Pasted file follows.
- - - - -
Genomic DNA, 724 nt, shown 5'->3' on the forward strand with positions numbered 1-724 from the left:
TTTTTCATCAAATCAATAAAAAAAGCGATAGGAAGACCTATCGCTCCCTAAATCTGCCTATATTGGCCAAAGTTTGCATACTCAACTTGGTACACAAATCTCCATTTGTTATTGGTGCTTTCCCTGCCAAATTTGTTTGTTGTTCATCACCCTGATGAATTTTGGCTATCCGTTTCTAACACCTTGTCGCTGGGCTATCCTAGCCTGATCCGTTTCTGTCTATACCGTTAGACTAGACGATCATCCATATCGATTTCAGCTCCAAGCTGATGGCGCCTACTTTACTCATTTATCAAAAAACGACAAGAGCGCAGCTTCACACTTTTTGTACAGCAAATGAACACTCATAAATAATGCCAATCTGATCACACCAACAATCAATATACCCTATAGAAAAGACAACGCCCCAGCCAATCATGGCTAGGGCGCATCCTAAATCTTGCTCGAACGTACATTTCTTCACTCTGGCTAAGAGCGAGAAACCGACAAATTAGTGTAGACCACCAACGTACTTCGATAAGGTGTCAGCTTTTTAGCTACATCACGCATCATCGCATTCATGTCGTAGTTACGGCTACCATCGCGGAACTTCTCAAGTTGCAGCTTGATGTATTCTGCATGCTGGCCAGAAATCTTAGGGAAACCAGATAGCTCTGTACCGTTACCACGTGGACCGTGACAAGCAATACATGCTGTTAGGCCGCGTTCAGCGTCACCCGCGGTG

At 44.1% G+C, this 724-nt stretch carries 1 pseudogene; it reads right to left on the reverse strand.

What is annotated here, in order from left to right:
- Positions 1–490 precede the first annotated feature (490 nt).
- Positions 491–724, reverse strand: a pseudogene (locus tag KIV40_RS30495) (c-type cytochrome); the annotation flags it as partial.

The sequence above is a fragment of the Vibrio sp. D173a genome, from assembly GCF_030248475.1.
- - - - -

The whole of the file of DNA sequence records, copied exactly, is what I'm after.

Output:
Genomic DNA, 724 nt, shown 5'->3' on the forward strand with positions numbered 1-724 from the left:
TTTTTCATCAAATCAATAAAAAAAGCGATAGGAAGACCTATCGCTCCCTAAATCTGCCTATATTGGCCAAAGTTTGCATACTCAACTTGGTACACAAATCTCCATTTGTTATTGGTGCTTTCCCTGCCAAATTTGTTTGTTGTTCATCACCCTGATGAATTTTGGCTATCCGTTTCTAACACCTTGTCGCTGGGCTATCCTAGCCTGATCCGTTTCTGTCTATACCGTTAGACTAGACGATCATCCATATCGATTTCAGCTCCAAGCTGATGGCGCCTACTTTACTCATTTATCAAAAAACGACAAGAGCGCAGCTTCACACTTTTTGTACAGCAAATGAACACTCATAAATAATGCCAATCTGATCACACCAACAATCAATATACCCTATAGAAAAGACAACGCCCCAGCCAATCATGGCTAGGGCGCATCCTAAATCTTGCTCGAACGTACATTTCTTCACTCTGGCTAAGAGCGAGAAACCGACAAATTAGTGTAGACCACCAACGTACTTCGATAAGGTGTCAGCTTTTTAGCTACATCACGCATCATCGCATTCATGTCGTAGTTACGGCTACCATCGCGGAACTTCTCAAGTTGCAGCTTGATGTATTCTGCATGCTGGCCAGAAATCTTAGGGAAACCAGATAGCTCTGTACCGTTACCACGTGGACCGTGACAAGCAATACATGCTGTTAGGCCGCGTTCAGCGTCACCCGCGGTG

At 44.1% G+C, this 724-nt stretch carries 1 pseudogene; it reads right to left on the reverse strand.

What is annotated here, in order from left to right:
- Positions 1–490 precede the first annotated feature (490 nt).
- Positions 491–724, reverse strand: a pseudogene (locus tag KIV40_RS30495) (c-type cytochrome); the annotation flags it as partial.

The sequence above is a fragment of the Vibrio sp. D173a genome, from assembly GCF_030248475.1.